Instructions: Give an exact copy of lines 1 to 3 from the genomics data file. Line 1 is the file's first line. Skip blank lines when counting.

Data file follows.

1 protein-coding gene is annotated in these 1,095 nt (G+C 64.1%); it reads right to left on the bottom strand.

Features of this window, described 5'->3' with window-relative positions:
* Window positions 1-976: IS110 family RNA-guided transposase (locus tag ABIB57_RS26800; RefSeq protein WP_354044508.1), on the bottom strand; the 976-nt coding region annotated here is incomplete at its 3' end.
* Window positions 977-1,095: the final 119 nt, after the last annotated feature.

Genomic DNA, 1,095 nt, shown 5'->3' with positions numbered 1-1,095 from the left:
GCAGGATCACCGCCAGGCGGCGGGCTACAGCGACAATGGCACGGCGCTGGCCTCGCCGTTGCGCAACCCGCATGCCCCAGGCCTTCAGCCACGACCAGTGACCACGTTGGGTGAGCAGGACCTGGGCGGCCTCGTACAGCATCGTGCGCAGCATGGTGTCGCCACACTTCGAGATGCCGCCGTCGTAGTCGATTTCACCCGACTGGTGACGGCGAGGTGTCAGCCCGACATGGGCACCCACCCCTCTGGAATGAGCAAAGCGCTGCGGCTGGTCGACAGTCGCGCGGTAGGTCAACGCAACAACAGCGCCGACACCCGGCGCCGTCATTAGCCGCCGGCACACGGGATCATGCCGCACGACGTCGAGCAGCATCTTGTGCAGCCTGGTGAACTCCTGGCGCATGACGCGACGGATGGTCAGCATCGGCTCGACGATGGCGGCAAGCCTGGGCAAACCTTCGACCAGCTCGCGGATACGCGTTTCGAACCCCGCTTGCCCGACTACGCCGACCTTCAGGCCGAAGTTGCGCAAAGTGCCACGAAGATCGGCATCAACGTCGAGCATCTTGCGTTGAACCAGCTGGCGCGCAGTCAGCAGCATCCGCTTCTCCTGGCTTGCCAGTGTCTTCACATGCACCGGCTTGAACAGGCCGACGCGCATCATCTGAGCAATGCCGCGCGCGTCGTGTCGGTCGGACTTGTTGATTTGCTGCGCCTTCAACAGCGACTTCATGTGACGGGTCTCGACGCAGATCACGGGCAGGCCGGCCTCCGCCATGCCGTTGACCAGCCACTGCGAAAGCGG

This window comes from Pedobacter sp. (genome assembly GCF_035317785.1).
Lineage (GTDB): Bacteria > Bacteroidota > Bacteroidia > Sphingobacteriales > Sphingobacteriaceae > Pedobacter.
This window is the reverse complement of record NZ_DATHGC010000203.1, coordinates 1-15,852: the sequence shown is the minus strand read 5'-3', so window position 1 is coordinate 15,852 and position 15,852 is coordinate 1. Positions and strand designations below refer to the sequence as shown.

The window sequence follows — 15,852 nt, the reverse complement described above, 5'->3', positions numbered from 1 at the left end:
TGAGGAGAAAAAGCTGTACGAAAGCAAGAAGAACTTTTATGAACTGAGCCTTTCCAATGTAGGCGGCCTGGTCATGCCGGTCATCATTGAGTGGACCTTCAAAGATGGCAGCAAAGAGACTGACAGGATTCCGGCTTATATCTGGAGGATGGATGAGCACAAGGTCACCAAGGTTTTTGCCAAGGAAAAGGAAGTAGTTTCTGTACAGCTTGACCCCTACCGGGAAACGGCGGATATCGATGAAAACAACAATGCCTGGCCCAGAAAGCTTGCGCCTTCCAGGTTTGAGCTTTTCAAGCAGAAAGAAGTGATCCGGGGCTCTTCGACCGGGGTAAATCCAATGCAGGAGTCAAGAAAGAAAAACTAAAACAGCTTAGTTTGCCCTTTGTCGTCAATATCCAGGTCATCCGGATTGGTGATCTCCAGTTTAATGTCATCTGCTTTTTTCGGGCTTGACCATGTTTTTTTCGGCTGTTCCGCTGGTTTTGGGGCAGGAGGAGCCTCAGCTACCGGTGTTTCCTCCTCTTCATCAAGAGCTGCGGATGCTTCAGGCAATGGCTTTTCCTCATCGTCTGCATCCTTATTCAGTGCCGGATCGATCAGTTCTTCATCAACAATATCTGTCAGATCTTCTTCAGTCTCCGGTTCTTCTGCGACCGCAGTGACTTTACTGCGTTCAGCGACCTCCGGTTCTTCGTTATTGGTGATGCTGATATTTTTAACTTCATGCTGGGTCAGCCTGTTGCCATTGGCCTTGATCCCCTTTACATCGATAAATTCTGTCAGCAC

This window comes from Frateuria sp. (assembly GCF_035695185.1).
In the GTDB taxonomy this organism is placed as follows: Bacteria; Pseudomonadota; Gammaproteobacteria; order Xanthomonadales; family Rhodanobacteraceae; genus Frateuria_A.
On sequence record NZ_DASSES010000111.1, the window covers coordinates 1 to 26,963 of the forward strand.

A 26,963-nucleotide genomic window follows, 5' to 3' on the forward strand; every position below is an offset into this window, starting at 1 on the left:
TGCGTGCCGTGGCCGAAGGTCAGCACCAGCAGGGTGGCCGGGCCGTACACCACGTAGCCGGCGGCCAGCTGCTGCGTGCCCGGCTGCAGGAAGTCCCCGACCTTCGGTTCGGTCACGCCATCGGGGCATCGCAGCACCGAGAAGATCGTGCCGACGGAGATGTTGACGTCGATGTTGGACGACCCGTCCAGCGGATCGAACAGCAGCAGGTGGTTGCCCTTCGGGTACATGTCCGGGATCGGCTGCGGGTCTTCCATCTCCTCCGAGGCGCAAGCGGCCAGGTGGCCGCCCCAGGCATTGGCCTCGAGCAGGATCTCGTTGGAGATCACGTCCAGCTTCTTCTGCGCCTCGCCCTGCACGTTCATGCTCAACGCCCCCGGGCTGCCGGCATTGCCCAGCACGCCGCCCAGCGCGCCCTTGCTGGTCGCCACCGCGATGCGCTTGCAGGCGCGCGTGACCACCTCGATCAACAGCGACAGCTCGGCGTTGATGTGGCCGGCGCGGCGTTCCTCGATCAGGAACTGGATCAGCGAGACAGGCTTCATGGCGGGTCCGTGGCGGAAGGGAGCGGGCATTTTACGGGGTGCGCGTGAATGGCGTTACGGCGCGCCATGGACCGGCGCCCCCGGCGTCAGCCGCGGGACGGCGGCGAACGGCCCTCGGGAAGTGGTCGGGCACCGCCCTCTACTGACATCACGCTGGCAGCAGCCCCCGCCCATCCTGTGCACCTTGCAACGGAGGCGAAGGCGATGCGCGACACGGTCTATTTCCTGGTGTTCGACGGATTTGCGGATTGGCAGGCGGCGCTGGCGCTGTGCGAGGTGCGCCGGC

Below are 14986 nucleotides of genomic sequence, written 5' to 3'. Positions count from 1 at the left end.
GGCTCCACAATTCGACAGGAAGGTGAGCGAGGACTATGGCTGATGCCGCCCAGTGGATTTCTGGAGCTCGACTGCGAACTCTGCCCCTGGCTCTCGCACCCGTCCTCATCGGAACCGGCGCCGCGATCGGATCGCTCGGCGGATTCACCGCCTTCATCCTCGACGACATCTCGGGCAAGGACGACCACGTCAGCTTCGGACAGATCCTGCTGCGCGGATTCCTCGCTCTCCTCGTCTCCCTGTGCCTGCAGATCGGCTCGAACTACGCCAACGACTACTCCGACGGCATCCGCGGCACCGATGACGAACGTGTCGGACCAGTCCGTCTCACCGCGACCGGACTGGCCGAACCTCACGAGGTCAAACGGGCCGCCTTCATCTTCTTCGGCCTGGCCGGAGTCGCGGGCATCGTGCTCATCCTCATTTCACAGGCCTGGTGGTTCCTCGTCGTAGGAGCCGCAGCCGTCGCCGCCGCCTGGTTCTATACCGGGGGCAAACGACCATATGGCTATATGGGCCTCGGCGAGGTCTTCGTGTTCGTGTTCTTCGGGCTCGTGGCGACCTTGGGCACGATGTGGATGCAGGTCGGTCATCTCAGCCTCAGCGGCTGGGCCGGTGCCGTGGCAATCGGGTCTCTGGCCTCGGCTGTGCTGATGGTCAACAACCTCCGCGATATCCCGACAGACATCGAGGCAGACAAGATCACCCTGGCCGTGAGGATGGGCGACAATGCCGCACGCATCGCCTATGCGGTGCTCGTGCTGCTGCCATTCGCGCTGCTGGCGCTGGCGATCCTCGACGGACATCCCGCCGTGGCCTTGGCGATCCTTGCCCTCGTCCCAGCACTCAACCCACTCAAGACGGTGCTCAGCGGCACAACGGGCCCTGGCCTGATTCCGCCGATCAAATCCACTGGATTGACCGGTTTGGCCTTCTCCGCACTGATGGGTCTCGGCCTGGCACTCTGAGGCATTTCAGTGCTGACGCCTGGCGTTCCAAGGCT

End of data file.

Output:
1 protein-coding gene is annotated in these 1,095 nt (G+C 64.1%); it reads right to left on the bottom strand.

Features of this window, described 5'->3' with window-relative positions:
* Window positions 1-976: IS110 family RNA-guided transposase (locus tag ABIB57_RS26800; RefSeq protein WP_354044508.1), on the bottom strand; the 976-nt coding region annotated here is incomplete at its 3' end.